After quite a bit of research, I have shortlisted a few cameras, along with what I consider to be essentials for travel photography. These cameras fulfill most of the requirements, although I have yet to find one that satisfies them all.

Feature Nikon D5300 Nikon D5500 Sony DSC-RX10 Panasonic DMC-FZ1000
Lens Nikon (35mm equiv: 27-450mm) f/3.5 – 5.6 Nikon (35mm equiv: 27-450mm) f/3.5 – 5.6 Zeiss (35 mm equiv: 24-200 mm) f/2.8 Leica (35 mm equiv: 25-400 mm) f/2.8 – 4
Resolution 24.8 Megapixels 24.8 Megapixels 20.9 Megapixels 20.9 Megapixels
Construction Composite Monocoque composite Magnesium composite Metal composite
Weight w/lens 1030 g. 970 g. 813 g. 831 g.
Video 1080/60P 1080/60P 1080/60P 4K/30P
GPS Yes – built-in Optional external None None
Battery Life 600 820 420 360
Price $697 $797 $998 $798

specsWith the Nikon cameras, I’m using the Nikon AF-S 18-300mm f/3.5-5.6G ED VR lens, which doesn’t have the wide-angle I’d like to have. I can take along my Nikon AF-S 12-24mm f/4G to give me a 35mm equivalent of 18-36mm wide-angle, but that lens is heavy and bulky. The Sony and Panasonic are bridge SLR cameras, meaning they look and function similar to an SLR, but the lenses don’t interchange. I like the 4K video on the Panasonic, but in reality, who has a 4K television or monitor, and would I want to use up 100Mbps on my memory cards?

I’m leaning toward the Nikon D5500 even though it doesn’t have GPS. It uses Wifi to connect to my phone to get coordinates, so it may not be as important. It’s also using a slightly larger APS-C sensor versus the 1″ sensors in the Sony and Panasonic. Plus, it has the highest battery life, has an actual optical viewfinder, and still keeps weight under 1 kilo.


sirui_bsrt025x_t_025x_carbon_fiber_tripod_917559I find that many photos cannot be created without the help of a steady tripod. Getting water that looks like silk, capturing the evening sky or city skyline, or creating 360° panoramics can only be done with a good tripod. My Gitzos have been workhorses for my commercial work, but I have yet to find a Gitzo with the features I’m looking for in a travel tripod at a reasonable price. So, I started looking at the recent batch of Chinese made tripods and I’m seriously considering the Sirui – T-025X Carbon Fiber Tripod with C-10X Ball Head, because it has the features I need: supports up to 5 kilos, weights less than 1 kilo, collapses to under 1 foot yet expands to 4.5 feet, has an Arca-compatible ball head, and seems fairly solid and stable.


There are few additional items my camera bag will need. Since I’ll be on the road for quite a while, often without Internet access, lots of memory cards will be essential. I plan on carrying at least a dozen 32Gb SD cards to give me close to 7000 images. I can’t count on my cloud storage to be easily accessible in some locations, so I’ll also carry a 1Tb backup drive for my laptop to store images as well. Of course, the cards will be in a sealed Pelican 0915 Memory Card Case.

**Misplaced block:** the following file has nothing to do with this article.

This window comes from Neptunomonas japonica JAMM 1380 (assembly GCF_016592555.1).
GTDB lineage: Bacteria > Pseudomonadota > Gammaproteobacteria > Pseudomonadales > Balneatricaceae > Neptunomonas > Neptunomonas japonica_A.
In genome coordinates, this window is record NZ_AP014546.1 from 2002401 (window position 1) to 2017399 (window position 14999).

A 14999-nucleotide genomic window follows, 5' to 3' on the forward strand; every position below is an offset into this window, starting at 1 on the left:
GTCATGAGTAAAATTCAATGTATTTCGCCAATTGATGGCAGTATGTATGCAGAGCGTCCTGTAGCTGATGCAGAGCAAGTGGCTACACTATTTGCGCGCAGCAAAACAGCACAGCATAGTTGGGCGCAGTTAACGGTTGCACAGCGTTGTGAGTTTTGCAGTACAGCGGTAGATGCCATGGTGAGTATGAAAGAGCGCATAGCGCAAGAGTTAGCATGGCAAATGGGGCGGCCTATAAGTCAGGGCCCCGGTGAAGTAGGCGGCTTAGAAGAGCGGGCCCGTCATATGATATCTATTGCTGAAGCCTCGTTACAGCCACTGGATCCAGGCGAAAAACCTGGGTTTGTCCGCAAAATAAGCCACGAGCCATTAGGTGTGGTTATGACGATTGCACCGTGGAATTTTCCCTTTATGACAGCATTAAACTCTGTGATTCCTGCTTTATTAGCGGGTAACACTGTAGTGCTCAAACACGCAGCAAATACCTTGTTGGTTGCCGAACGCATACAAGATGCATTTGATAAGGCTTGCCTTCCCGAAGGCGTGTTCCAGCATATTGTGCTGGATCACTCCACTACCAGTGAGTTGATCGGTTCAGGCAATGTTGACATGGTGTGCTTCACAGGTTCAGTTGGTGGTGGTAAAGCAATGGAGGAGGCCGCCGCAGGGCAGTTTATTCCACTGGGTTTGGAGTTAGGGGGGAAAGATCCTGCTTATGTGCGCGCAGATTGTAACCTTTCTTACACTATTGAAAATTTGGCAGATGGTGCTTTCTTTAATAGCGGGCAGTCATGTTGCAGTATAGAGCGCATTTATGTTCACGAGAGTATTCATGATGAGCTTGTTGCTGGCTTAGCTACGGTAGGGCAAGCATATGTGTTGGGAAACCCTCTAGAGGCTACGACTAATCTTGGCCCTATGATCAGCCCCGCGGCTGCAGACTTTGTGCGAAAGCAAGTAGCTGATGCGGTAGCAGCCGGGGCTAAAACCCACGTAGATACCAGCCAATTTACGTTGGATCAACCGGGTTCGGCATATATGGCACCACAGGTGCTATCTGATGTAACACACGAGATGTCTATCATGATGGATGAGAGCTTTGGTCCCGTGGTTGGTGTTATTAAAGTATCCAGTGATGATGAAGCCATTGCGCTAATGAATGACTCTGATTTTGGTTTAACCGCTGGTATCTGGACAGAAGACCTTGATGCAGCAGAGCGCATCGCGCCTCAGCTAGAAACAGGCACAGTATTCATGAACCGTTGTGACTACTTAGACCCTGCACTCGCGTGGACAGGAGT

To get some of the water shots, I’m planning on bringing a variable ND filter along with a rectangular graduated ND filter to balance bright skies. The variable ND filter also doubles as a polarizer. To achieve some great depth of field and for nighttime shots, I plan to bring a 35mm f/1.8 lens.

I want to bring my panoramic rig, but haven’t yet decided if it’s worth it to not have to manually stitch images. With my old D300 and L-bracket, I could get away with using just the bottom part of the pano rig. But with a smaller body camera, the lens might rub against the bottom, so I’ll need to use both parts of it. Again, heavy and bulky. The alternative would be to use the built-in panoramic mode on my phone, but that won’t do an entire 360° pano unless I stitch together 3 such images.

Finally, I need spare batteries, shutter release cables, chargers, and various plug adapters for the different countries. I’d like to be able to get all this into my Think Tank Photo Change-up bag, however, to be more discreet about the gear I’m carrying, I may just get a neoprene case and throw it all into my daypack.


I’ll be making a decision soon on a camera. I’m fairly certain on my choice of tripod and I still need to decide exactly in what bag I’m going to carry all of this. So an update is coming, and maybe, before I actually have to buy this stuff, there will be new cameras to meet all my needs. Well, at least I can dream.